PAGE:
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Posted: 9/30/2011 9:41:11 PM EST
I've come across different gas block mounting solutions (set screw, clamp screw, pinned, etc) and I was wondering what sets each one apart from the other. What are your thoughts on each type? What are their advantages/disadvantages?

Thanks
Link Posted: 10/1/2011 1:40:23 AM EST
Set screw: Mounts to the barrel with one, sometimes two, screws. Needs the barrel to be dimpled so the screw(s) have somewhere to sit. Some barrels come dimpled, some don't. Requires a cheap jig and a electric drill/drill press to do.

Clamp-on: Pretty simple, slide the block on the barrel and clamp it down by turning the two screws.

Pinned: Probably the hardest of the three to do. Two, sometimes one, 'slots' are drilled in the bottom of the barrel and the pins in the gas block line up with the 'slots' to hold it into place. Again, requires a drill press and some basic machining skills.

Strongest to weakest would be pinned, then set screw, then clamp on. But that's debatable. I've heard of someone trying to break a clamp-on loose, but ended up shearing the barrel index pin instead.

Hope this helps.







Link Posted: 10/1/2011 9:16:09 AM EST
Originally Posted By Engel12626:
Set screw: Mounts to the barrel with one, sometimes two, screws. Needs the barrel to be dimpled so the screw(s) have somewhere to sit. Some barrels come dimpled, some don't. Requires a cheap jig and a electric drill/drill press to do.

Clamp-on: Pretty simple, slide the block on the barrel and clamp it down by turning the two screws.

Pinned: Probably the hardest of the three to do. Two, sometimes one, 'slots' are drilled in the bottom of the barrel and the pins in the gas block line up with the 'slots' to hold it into place. Again, requires a drill press and some basic machining skills.

Strongest to weakest would be pinned, then set screw, then clamp on. But that's debatable. I've heard of someone trying to break a clamp-on loose, but ended up shearing the barrel index pin instead.

Hope this helps.


Pinned is a PITA in every way.

Set screw is only strong if the barrel is dimpled. Another cost and PITA.

Clamp On is correct in every way EXCEPT for the smallest of low profiles.

If you don't need the lowest profile then Clamp On {think ARMALITE or Sabreco} is always the correct answer.

Link Posted: 10/2/2011 5:31:48 AM EST
Originally Posted By DaveS:
Originally Posted By Engel12626:
Set screw: Mounts to the barrel with one, sometimes two, screws. Needs the barrel to be dimpled so the screw(s) have somewhere to sit. Some barrels come dimpled, some don't. Requires a cheap jig and a electric drill/drill press to do.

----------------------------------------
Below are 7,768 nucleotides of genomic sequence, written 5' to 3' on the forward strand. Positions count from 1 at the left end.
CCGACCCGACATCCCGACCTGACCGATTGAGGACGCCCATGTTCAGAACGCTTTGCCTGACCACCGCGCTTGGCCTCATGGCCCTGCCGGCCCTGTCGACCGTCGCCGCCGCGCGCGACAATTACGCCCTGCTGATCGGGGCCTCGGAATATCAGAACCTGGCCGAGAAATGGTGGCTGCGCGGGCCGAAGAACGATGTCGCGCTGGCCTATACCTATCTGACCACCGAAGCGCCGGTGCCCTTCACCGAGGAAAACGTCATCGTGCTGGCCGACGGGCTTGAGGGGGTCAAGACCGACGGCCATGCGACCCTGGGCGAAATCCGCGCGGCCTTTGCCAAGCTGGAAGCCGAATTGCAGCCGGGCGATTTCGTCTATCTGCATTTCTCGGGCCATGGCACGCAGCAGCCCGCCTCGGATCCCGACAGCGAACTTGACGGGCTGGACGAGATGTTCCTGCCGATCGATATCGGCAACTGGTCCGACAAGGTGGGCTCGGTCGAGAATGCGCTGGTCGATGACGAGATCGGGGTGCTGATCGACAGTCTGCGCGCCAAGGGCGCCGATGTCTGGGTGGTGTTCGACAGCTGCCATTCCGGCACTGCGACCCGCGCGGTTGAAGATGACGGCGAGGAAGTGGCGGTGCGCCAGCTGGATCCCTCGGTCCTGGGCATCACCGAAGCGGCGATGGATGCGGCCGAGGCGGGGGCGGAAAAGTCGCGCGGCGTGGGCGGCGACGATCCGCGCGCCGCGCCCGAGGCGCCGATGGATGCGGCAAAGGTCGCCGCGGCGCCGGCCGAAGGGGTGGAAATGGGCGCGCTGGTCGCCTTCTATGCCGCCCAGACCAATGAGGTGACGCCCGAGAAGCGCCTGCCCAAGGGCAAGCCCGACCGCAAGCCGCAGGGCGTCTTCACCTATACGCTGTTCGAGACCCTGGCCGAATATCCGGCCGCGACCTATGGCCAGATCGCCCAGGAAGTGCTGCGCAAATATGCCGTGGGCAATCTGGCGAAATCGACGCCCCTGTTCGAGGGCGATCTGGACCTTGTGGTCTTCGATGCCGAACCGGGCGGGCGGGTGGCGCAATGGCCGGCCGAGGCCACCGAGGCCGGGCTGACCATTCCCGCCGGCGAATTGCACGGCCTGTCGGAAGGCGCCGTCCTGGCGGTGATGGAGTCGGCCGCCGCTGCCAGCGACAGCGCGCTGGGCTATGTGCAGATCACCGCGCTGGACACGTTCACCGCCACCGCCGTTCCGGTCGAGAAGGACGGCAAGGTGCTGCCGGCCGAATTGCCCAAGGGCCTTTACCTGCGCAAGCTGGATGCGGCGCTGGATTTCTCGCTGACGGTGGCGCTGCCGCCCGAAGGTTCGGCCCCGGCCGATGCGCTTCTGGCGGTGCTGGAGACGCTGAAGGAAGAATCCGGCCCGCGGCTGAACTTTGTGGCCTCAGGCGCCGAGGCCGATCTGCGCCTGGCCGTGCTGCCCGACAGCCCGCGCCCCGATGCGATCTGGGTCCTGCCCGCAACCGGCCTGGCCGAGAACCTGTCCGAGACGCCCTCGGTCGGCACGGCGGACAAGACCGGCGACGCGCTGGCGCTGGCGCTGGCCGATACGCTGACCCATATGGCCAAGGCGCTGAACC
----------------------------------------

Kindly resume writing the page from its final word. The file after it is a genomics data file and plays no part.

Clamp-on: Pretty simple, slide the block on the barrel and clamp it down by turning the two screws.

Pinned: Probably the hardest of the three to do. Two, sometimes one, 'slots' are drilled in the bottom of the barrel and the pins in the gas block line up with the 'slots' to hold it into place. Again, requires a drill press and some basic machining skills.

Strongest to weakest would be pinned, then set screw, then clamp on. But that's debatable. I've heard of someone trying to break a clamp-on loose, but ended up shearing the barrel index pin instead.

Hope this helps.


Pinned is a PITA in every way.

Set screw is only strong if the barrel is dimpled. Another cost and PITA.

Clamp On is correct in every way EXCEPT for the smallest of low profiles.

If you don't need the lowest profile then Clamp On {think ARMALITE or Sabreco} is always the correct answer.



This. There is a persistent rumor going around the net that clamp ons are not as secure as set screwed blocks. In actual fact, a well fitted and properly installed clamp is stronger as it pulls tight around the entire circumference of the barrel, not just a pointed spots like the set screw types. As mentioned above, set screws without dimples are seriously compromised. In addition, accuracy gurus will always advise a clamp as they say the pointed stresses on the barrel from set screw types can affect fine accuracy. Not overly important in a combat carbine, but why accept such a compromise when for the home installer a clamp block is easier and more efficient. As noted above, set screw types do have a skinnier profile for very use with thin rails, but some clamp low pro's are close - I have a couple of the VLTOR clamps that work with thin rails such as the TRX Extreme.
Link Posted: 10/3/2011 6:35:52 AM EST
Clamp on is under rated and an excellent solution if not pinning a block. Good enough for Noveske's switchblock!


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